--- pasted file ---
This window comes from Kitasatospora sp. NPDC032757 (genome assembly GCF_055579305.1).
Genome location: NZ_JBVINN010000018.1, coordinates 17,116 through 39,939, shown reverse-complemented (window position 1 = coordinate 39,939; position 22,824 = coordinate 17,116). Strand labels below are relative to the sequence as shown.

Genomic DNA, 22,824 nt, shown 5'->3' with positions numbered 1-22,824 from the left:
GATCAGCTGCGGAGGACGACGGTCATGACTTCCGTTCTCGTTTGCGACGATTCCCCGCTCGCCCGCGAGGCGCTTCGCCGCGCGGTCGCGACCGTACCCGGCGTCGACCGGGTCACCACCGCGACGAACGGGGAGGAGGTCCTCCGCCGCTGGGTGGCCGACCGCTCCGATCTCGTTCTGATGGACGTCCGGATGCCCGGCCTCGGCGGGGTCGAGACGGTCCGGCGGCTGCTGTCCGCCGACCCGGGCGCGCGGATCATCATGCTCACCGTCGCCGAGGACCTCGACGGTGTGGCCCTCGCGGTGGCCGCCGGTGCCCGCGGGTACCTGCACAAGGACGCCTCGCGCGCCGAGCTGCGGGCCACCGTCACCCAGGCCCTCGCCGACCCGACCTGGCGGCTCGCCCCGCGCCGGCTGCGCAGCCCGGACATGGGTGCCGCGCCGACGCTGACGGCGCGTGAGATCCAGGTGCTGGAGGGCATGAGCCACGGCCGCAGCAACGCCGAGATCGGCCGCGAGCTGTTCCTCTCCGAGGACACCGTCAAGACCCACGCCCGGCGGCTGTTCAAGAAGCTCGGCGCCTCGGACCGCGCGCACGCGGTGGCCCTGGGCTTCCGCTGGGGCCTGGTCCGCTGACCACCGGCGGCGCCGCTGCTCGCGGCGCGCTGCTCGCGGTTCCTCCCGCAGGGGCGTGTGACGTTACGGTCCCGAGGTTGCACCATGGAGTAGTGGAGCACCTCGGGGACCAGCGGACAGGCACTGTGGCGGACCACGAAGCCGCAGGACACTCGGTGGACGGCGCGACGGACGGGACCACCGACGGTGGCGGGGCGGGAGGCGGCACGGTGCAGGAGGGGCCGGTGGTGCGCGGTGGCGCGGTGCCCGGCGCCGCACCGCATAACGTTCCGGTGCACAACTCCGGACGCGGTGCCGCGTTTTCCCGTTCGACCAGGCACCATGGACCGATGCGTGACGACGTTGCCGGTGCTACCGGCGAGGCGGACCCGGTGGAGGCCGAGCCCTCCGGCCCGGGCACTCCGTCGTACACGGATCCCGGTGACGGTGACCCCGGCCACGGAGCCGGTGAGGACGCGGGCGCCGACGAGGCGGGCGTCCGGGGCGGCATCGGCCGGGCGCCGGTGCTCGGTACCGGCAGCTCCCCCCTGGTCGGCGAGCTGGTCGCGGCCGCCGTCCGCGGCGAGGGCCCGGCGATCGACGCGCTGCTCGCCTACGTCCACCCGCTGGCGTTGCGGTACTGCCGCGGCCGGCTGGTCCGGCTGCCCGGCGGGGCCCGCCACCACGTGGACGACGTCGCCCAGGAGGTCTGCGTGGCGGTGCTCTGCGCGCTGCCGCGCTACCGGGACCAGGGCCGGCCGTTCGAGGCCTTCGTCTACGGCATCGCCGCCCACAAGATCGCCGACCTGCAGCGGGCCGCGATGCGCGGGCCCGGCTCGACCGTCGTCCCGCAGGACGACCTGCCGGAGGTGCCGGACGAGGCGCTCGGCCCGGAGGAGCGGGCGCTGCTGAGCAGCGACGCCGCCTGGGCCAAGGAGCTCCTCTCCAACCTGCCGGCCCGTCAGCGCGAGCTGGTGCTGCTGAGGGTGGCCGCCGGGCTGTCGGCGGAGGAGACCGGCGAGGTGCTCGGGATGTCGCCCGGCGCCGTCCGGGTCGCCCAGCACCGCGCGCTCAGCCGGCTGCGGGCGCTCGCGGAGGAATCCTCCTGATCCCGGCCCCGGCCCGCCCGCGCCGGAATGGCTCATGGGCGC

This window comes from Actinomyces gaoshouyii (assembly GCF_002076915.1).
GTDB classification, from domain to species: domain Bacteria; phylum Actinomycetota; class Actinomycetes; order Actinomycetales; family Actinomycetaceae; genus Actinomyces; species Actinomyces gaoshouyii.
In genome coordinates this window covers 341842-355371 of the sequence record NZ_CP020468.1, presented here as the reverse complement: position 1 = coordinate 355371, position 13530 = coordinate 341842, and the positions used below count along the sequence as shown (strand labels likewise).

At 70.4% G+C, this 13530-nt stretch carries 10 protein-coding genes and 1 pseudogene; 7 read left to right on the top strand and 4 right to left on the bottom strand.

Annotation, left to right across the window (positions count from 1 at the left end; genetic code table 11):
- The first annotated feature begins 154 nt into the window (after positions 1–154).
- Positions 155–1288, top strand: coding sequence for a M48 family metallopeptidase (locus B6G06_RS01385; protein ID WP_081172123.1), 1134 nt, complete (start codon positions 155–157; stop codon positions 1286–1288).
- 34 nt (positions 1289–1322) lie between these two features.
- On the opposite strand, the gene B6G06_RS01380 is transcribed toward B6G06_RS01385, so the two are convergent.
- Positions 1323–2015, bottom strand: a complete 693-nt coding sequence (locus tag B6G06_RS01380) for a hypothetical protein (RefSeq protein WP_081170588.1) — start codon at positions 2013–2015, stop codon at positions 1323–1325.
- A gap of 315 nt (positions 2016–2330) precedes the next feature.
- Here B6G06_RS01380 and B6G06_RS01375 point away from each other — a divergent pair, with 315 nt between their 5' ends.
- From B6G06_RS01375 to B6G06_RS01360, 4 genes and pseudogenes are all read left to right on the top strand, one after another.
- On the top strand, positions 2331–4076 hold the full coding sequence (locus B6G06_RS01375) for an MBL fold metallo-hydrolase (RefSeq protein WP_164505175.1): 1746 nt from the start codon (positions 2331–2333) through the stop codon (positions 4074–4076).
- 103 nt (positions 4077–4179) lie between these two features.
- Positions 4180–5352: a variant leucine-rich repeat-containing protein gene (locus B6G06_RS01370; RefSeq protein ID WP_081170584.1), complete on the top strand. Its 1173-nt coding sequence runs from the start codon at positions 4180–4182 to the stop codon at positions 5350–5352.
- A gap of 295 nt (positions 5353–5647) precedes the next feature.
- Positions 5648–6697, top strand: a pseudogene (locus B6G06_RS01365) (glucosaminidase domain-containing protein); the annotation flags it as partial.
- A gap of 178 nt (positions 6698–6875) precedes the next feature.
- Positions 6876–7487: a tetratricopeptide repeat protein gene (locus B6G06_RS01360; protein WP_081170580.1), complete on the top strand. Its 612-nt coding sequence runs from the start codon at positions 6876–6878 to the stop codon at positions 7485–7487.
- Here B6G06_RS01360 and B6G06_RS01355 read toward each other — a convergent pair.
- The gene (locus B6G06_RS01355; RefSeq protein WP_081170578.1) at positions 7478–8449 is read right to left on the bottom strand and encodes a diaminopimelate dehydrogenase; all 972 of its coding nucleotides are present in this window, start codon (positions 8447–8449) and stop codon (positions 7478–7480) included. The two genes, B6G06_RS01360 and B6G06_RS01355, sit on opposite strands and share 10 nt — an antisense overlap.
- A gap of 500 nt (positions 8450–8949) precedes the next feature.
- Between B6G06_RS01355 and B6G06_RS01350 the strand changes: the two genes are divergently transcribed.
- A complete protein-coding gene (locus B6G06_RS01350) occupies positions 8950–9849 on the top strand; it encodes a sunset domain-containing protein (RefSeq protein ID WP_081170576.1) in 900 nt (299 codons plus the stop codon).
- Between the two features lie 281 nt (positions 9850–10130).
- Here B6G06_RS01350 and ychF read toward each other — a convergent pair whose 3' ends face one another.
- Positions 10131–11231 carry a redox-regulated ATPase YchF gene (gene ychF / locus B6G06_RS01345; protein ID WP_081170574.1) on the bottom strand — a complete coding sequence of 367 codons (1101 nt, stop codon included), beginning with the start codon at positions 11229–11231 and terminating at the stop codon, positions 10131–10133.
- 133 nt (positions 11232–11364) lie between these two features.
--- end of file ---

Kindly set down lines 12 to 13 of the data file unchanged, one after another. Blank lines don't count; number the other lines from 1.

- 34 nt (positions 1289–1322) lie between these two features.
- On the opposite strand, the gene B6G06_RS01380 is transcribed toward B6G06_RS01385, so the two are convergent.